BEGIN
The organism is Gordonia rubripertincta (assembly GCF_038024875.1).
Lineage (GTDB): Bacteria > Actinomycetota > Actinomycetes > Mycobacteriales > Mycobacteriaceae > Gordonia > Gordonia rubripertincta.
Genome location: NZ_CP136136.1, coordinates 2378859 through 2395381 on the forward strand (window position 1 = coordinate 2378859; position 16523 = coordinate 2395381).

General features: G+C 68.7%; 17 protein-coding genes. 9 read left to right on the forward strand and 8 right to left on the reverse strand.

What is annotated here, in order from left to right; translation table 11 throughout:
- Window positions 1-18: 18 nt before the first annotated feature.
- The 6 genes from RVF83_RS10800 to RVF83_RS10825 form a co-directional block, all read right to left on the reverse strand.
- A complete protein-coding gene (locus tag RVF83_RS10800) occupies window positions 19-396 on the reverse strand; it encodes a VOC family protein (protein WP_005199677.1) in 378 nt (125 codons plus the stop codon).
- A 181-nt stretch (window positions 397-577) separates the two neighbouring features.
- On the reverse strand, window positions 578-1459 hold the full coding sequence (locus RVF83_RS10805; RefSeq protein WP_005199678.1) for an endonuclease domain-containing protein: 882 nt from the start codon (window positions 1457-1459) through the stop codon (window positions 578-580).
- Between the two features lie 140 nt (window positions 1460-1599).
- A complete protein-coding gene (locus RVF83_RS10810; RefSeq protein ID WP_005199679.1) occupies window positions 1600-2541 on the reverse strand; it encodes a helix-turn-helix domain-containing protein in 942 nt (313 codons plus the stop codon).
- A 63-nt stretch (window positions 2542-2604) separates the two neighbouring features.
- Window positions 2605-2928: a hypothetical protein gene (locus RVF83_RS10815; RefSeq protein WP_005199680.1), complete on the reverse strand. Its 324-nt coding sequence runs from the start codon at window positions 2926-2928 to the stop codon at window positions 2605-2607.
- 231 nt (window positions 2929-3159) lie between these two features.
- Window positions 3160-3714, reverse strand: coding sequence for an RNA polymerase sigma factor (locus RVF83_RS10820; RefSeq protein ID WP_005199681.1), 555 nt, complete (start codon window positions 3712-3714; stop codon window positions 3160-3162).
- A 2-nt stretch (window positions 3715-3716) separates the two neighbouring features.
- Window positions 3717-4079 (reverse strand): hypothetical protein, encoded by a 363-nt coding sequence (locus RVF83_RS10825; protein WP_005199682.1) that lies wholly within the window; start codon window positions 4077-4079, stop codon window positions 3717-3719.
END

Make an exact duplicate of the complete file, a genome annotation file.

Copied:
The organism is Gordonia rubripertincta (assembly GCF_038024875.1).
Lineage (GTDB): Bacteria > Actinomycetota > Actinomycetes > Mycobacteriales > Mycobacteriaceae > Gordonia > Gordonia rubripertincta.
Genome location: NZ_CP136136.1, coordinates 2378859 through 2395381 on the forward strand (window position 1 = coordinate 2378859; position 16523 = coordinate 2395381).

General features: G+C 68.7%; 17 protein-coding genes. 9 read left to right on the forward strand and 8 right to left on the reverse strand.

What is annotated here, in order from left to right; translation table 11 throughout:
- Window positions 1-18: 18 nt before the first annotated feature.
- The 6 genes from RVF83_RS10800 to RVF83_RS10825 form a co-directional block, all read right to left on the reverse strand.
- A complete protein-coding gene (locus tag RVF83_RS10800) occupies window positions 19-396 on the reverse strand; it encodes a VOC family protein (protein WP_005199677.1) in 378 nt (125 codons plus the stop codon).
- A 181-nt stretch (window positions 397-577) separates the two neighbouring features.
- On the reverse strand, window positions 578-1459 hold the full coding sequence (locus RVF83_RS10805; RefSeq protein WP_005199678.1) for an endonuclease domain-containing protein: 882 nt from the start codon (window positions 1457-1459) through the stop codon (window positions 578-580).
- Between the two features lie 140 nt (window positions 1460-1599).
- A complete protein-coding gene (locus RVF83_RS10810; RefSeq protein ID WP_005199679.1) occupies window positions 1600-2541 on the reverse strand; it encodes a helix-turn-helix domain-containing protein in 942 nt (313 codons plus the stop codon).
- A 63-nt stretch (window positions 2542-2604) separates the two neighbouring features.
- Window positions 2605-2928: a hypothetical protein gene (locus RVF83_RS10815; RefSeq protein WP_005199680.1), complete on the reverse strand. Its 324-nt coding sequence runs from the start codon at window positions 2926-2928 to the stop codon at window positions 2605-2607.
- 231 nt (window positions 2929-3159) lie between these two features.
- Window positions 3160-3714, reverse strand: coding sequence for an RNA polymerase sigma factor (locus RVF83_RS10820; RefSeq protein ID WP_005199681.1), 555 nt, complete (start codon window positions 3712-3714; stop codon window positions 3160-3162).
- A 2-nt stretch (window positions 3715-3716) separates the two neighbouring features.
- Window positions 3717-4079 (reverse strand): hypothetical protein, encoded by a 363-nt coding sequence (locus RVF83_RS10825; protein WP_005199682.1) that lies wholly within the window; start codon window positions 4077-4079, stop codon window positions 3717-3719.